Posted: July 15th, 2009 | By: Lisa Snedeker
Thomas (Rich) McPherson (’10) has been selected as the first Wake Forest University School of Law student to be a North Carolina Albert Schweitzer Fellow.
“The heart of my work as an Albert Schweitzer Fellow will be to provide direct advocacy to children that are in need of a voice in the courtroom,” said the Potomac, Md., native. “The Albert Schweitzer Fellowship exists to meet health needs in underserved populations. There is growing social science and medical research showing the negative effects that domestic violence has on children. My project seeks to improve the health of children by allowing their voice to be heard in court.
As a Guardian ad Litem, I will advocate for the best interests of each child I serve, whether that be in terms of expanding access a child has to counseling services, tailoring an individualized education plan to the needs of a child, or asking the court for a change in a custody or visitation plan.”
In his role as a 2009-2010 fellow, McPherson will provide direct advocacy for children in high-conflict custody and domestic violence cases as well as provide training for Guardian ad Litems to serve these children at the Children’s Law Center in Winston-Salem, according to Barbara Heffner, program director.
“We look forward to working with such an inspiring student,” Heffner said.
One of the reasons McPherson says he decided to apply to the fellowship was the emphasis the Albert Schweitzer Fellowship places on direct service. “Spending a year as an Albert Schweitzer Fellow will be a great capstone experience that will allow me to put my Wake Forest legal education into practice,” he said.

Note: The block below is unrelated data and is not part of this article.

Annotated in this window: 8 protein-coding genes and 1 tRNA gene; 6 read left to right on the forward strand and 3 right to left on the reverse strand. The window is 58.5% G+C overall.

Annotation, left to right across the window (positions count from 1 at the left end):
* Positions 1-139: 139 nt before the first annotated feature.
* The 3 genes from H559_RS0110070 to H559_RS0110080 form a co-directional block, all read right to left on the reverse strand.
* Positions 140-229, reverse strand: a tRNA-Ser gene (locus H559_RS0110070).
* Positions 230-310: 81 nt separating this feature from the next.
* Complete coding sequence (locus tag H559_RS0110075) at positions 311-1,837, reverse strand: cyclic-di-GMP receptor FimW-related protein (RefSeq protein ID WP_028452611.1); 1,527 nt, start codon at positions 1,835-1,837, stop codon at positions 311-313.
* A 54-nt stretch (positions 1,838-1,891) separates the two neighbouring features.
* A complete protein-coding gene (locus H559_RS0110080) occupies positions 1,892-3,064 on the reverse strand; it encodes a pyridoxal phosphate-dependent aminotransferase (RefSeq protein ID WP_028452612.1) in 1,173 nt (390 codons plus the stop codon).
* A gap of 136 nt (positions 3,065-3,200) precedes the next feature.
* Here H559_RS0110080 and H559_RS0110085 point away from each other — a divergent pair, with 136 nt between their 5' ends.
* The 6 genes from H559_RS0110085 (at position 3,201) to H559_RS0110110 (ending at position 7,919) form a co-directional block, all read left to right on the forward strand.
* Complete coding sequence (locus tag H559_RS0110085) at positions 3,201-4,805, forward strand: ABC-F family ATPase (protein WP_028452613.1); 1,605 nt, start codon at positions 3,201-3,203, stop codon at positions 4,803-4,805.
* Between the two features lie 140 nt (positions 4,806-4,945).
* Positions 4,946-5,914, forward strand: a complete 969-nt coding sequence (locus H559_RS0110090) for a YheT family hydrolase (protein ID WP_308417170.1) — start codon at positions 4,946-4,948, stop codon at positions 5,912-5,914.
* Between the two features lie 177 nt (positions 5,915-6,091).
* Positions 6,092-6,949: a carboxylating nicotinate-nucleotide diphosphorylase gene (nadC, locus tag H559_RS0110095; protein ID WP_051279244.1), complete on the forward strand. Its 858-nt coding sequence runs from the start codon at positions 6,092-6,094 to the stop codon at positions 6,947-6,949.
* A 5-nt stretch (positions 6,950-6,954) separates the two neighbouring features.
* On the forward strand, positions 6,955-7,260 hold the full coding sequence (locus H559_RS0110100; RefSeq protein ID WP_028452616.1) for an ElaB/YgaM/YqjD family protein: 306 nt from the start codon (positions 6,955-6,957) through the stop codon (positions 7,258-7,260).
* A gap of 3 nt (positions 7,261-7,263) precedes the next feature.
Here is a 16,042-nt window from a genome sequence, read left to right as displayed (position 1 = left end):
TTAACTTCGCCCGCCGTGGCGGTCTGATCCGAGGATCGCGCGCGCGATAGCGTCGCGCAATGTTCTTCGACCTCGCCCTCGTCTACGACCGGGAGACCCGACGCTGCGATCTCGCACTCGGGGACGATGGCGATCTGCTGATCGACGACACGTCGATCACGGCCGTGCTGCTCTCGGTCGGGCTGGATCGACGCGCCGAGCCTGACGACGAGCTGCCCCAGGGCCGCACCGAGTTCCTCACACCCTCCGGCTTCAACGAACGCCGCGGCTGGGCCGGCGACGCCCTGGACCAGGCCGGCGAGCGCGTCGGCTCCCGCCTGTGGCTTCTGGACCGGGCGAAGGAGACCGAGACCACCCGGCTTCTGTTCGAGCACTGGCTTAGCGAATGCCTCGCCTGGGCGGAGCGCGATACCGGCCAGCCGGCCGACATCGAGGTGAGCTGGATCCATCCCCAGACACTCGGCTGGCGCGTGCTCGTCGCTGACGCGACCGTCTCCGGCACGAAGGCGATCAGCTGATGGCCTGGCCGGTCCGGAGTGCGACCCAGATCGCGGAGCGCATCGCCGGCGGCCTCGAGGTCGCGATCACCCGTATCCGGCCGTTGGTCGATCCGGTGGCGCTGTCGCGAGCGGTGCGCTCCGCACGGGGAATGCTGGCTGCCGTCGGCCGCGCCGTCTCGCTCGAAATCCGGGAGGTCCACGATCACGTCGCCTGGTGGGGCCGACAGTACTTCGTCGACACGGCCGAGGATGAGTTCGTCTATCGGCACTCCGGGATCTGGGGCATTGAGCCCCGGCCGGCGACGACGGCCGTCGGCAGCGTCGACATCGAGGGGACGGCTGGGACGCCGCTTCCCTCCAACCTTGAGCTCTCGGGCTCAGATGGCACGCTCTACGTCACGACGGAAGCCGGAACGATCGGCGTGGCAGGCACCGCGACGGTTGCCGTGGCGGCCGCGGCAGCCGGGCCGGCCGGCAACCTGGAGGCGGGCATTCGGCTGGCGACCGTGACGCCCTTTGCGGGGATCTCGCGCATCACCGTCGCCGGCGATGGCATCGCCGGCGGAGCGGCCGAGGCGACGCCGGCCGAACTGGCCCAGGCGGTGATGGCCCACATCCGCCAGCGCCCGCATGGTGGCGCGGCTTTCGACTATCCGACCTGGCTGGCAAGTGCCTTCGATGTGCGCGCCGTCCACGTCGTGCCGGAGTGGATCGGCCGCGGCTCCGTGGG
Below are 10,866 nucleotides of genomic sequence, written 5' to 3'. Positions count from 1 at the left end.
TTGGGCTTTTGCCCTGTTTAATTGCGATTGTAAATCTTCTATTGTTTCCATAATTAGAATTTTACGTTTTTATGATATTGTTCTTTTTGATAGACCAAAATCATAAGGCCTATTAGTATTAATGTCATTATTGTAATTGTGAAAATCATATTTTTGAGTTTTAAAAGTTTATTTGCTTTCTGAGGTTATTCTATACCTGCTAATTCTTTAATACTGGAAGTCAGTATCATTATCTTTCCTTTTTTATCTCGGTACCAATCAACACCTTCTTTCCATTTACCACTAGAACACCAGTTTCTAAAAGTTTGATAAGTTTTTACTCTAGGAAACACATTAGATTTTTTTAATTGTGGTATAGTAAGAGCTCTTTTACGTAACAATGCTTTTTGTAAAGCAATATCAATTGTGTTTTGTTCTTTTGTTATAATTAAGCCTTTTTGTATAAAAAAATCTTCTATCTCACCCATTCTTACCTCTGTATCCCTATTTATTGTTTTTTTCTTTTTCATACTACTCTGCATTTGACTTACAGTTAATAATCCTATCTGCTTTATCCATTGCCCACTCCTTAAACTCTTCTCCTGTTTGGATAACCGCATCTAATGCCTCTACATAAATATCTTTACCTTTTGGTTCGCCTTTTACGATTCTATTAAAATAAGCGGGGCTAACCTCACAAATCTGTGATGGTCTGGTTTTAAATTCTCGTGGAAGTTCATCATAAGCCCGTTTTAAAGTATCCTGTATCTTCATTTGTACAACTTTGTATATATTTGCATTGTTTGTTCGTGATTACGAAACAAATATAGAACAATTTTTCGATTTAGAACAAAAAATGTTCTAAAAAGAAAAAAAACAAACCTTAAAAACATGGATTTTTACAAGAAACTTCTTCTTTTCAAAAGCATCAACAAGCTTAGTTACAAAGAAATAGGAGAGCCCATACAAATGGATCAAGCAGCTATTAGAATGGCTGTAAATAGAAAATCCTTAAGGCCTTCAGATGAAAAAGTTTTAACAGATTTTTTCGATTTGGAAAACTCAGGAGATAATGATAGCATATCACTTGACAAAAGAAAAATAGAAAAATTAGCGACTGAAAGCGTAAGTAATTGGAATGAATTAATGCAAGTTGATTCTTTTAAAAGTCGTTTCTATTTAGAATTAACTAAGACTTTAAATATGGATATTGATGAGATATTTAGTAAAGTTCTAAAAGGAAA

In addition to the advocacy component of his project, McPherson will also be working with the Children’s Law Center to design training programs for Guardians ad Litem that are unique to high-conflict custody cases and cases where there is domestic violence between the parents. “I am excited to work with the Children’s Law Center to expand the training offerings that the Center provides,” he said
Several Wake Forest professors were instrumental in McPherson’s decision to pursue the fellowship. “Professor Jennifer Collins is my faculty mentor for the fellowship and the work I have done as her research assistant on the overlap between family law and criminal law will certainly shape my perspective as a fellow. Additionally, the fellowship will give me the opportunity to apply many lessons I learned from a class on Children and Domestic Violence taught by Professor Suzanne Reynolds. I am especially grateful to Professor Reynolds because it was her class that introduced me to the Children’s Law Center and the unique work that they do.”
McPherson is among 26 graduate students from North Carolina’s health and human services schools that have been selected as 2009-2010 North Carolina Albert Schweitzer Fellows. He will join five WFU School of Medicine fellows in honoring the legacy of Dr. Albert Schweitzer by committing a year of service with a community agency. Schweitzer Fellows devote more than 3,400 hours of service to local communities lacking in access to adequate health services.
“Rich embodies the Pro Humanitate spirit of Wake Forest,” said Wake Forest School of Law Dean Blake Morant. “It pleases me that this program has recognized his very special talent.”